The Science Fiction and Fantasy Writers of America (SFWA) has announced that C.J. Cherryh has been named the 32nd Damon Knight Grand Master for her contributions to science fiction and fantasy literature.
Cherryh joins the ranks along with Ray Bradbury, Joe Haldeman, Anne McCaffrey, Isaac Asimov, and Ursula K. LeGuin. The award was named for science fiction author and critic Damon Knight, who was the 13th recipient of the award, following his death in 2002. Knight’s most known work is perhaps To Serve Man, which was adapted as an episode of The Twilight Zone.
Born in St. Louis, MO, Caroline Janice Cherry moved to Lawton, OK at age seven, shortly thereafter taking up the craft of writing under the pen name “C.J. Cherryh”. She earned a Bachelor’s in Latin from the University of Oklahoma, and has a master’s in classics from Johns Hopkins University. She’s taught Latin, Greek, and ancient history, and has been a semi-professional archeological photographer. This experience has informed much of her rich world-building in her stories.
Cherryh also has three Hugo Awards and the 1977 John W. Campbell Award for Best New Writer (Gate of Ivrel, published in 1976 by DAW Books), as well as several nominations for Nebula, Locus, and other awards.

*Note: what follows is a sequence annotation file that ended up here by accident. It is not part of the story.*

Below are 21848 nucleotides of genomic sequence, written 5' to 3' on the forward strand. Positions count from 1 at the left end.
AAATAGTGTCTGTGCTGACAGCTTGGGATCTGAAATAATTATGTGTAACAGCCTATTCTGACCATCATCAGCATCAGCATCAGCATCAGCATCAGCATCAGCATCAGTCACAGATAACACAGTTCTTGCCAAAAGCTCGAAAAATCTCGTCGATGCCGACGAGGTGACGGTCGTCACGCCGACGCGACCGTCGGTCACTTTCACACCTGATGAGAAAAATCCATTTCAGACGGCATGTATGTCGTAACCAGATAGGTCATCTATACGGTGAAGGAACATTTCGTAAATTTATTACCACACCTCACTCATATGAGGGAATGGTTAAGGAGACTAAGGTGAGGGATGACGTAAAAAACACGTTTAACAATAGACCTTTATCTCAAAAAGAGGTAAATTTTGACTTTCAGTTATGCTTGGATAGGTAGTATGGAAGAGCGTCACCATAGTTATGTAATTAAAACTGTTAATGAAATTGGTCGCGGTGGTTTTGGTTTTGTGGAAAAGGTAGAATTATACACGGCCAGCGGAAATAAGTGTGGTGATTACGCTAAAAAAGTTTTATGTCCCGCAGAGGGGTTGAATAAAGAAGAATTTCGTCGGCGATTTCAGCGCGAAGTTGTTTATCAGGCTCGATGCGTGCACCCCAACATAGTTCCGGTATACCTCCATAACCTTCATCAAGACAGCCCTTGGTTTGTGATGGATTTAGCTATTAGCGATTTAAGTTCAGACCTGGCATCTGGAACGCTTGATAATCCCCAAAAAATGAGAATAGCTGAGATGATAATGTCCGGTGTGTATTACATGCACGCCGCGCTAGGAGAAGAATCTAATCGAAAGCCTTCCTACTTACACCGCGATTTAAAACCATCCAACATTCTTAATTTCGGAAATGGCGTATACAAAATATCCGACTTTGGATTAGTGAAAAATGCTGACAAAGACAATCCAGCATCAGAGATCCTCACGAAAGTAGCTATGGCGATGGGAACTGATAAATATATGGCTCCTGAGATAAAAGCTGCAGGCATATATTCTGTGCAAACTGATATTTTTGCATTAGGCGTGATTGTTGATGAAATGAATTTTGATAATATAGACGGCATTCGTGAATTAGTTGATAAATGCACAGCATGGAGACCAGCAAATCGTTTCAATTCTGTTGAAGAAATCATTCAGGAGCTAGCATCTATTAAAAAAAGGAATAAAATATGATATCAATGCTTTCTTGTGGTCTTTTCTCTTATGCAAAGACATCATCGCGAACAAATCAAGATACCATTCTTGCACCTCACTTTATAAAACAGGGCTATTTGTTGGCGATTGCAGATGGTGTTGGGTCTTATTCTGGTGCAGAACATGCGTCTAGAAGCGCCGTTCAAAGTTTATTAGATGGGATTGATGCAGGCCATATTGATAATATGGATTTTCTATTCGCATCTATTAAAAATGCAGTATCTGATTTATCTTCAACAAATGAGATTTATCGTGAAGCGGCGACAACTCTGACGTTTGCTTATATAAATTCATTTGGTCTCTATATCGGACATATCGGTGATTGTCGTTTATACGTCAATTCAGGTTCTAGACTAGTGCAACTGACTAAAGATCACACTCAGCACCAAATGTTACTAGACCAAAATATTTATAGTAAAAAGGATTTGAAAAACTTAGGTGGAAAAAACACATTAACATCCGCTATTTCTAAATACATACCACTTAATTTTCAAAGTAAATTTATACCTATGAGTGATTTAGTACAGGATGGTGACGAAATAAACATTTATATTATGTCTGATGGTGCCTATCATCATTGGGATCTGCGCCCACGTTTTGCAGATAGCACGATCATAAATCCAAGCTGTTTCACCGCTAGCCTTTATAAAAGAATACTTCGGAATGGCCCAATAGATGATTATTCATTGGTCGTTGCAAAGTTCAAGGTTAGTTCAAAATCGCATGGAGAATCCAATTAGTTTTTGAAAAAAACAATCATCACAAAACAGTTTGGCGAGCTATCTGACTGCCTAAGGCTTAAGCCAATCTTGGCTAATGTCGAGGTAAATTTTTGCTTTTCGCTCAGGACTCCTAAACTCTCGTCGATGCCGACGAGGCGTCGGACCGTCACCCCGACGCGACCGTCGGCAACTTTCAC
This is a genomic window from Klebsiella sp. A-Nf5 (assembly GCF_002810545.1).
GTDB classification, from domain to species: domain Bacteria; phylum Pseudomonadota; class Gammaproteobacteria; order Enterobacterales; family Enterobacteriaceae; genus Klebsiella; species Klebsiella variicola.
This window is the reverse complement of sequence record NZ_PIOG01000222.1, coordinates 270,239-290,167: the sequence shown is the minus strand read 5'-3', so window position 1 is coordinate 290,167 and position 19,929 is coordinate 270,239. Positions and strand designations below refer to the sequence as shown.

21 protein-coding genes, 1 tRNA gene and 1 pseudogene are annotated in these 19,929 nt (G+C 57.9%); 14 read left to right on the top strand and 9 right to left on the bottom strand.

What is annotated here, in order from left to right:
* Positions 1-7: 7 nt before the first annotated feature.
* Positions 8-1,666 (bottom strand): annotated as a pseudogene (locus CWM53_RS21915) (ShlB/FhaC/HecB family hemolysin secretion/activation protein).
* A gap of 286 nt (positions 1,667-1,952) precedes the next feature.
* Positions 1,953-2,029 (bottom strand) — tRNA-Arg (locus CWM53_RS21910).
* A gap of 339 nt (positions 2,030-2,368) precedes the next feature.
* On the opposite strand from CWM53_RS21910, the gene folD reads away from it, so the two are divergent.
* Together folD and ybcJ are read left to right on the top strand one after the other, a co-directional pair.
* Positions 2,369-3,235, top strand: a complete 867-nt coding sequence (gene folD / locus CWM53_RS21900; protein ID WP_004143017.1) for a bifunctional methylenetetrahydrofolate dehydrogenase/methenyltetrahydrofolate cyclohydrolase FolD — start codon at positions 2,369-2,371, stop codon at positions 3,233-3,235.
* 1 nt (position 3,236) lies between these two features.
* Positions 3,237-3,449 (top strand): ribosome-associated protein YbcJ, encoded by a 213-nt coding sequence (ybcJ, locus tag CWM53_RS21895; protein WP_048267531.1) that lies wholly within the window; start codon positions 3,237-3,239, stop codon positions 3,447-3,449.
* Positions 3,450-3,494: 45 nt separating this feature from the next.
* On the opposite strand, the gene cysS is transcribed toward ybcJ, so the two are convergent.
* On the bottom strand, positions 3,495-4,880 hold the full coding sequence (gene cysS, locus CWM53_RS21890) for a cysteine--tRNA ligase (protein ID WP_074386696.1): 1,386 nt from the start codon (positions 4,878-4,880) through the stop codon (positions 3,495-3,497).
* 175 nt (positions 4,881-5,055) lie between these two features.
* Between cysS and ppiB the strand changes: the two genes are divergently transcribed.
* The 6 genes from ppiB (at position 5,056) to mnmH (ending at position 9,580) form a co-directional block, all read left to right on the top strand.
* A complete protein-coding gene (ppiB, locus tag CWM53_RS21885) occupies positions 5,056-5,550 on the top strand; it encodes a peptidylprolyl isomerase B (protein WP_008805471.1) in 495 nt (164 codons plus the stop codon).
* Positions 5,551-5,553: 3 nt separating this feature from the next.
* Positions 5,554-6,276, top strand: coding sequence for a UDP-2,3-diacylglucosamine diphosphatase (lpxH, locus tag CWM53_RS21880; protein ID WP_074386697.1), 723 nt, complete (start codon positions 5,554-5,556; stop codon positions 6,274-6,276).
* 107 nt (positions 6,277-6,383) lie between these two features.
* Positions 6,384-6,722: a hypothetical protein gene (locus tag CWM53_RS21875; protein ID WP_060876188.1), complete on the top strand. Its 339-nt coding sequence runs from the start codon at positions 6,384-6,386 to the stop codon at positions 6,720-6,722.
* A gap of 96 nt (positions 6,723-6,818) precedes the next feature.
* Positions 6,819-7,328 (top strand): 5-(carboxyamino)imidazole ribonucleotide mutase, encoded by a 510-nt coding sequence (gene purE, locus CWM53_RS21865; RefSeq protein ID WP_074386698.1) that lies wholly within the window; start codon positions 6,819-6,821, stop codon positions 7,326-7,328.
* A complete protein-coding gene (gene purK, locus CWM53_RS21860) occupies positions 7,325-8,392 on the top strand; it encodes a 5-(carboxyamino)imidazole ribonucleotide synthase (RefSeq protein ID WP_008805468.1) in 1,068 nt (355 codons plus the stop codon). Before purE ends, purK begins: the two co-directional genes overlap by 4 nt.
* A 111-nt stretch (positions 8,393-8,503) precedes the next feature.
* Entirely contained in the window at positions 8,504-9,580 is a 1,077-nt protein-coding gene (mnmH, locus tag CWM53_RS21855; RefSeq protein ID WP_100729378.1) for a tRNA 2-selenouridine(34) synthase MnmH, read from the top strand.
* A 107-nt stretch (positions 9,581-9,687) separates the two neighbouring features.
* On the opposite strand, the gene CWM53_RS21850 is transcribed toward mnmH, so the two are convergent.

“As a longtime reader and re-reader of Cherryh’s works,” said SFWA president Cat Rambo, “I am thrilled beyond measure to be able to recognize her contribution to the field in this way. She is a master of long-running series involving worlds and characters that the reader can visit and revisit with a true sense of wonder each and every time.”
In a statement, Cherryh said, “I never expected this. I’m honored to join the ranks of so many illustrious writers. I have a lot of books left to write, a lot of books I want to write, stories I want to tell. I thank my publishers, who keep me in print—I thank my agent, as well. I thank everybody, profoundly, who gives me the chance to do that. And I plan to keep the books coming.”
The Damon Knight Award will be presented as part of the Nebula Awards program during the 51st SFWA Nebula Conference in Chicago. The conference runs May 12-15 and will also feature seminars and panel discussions about the craft of writing speculative fiction.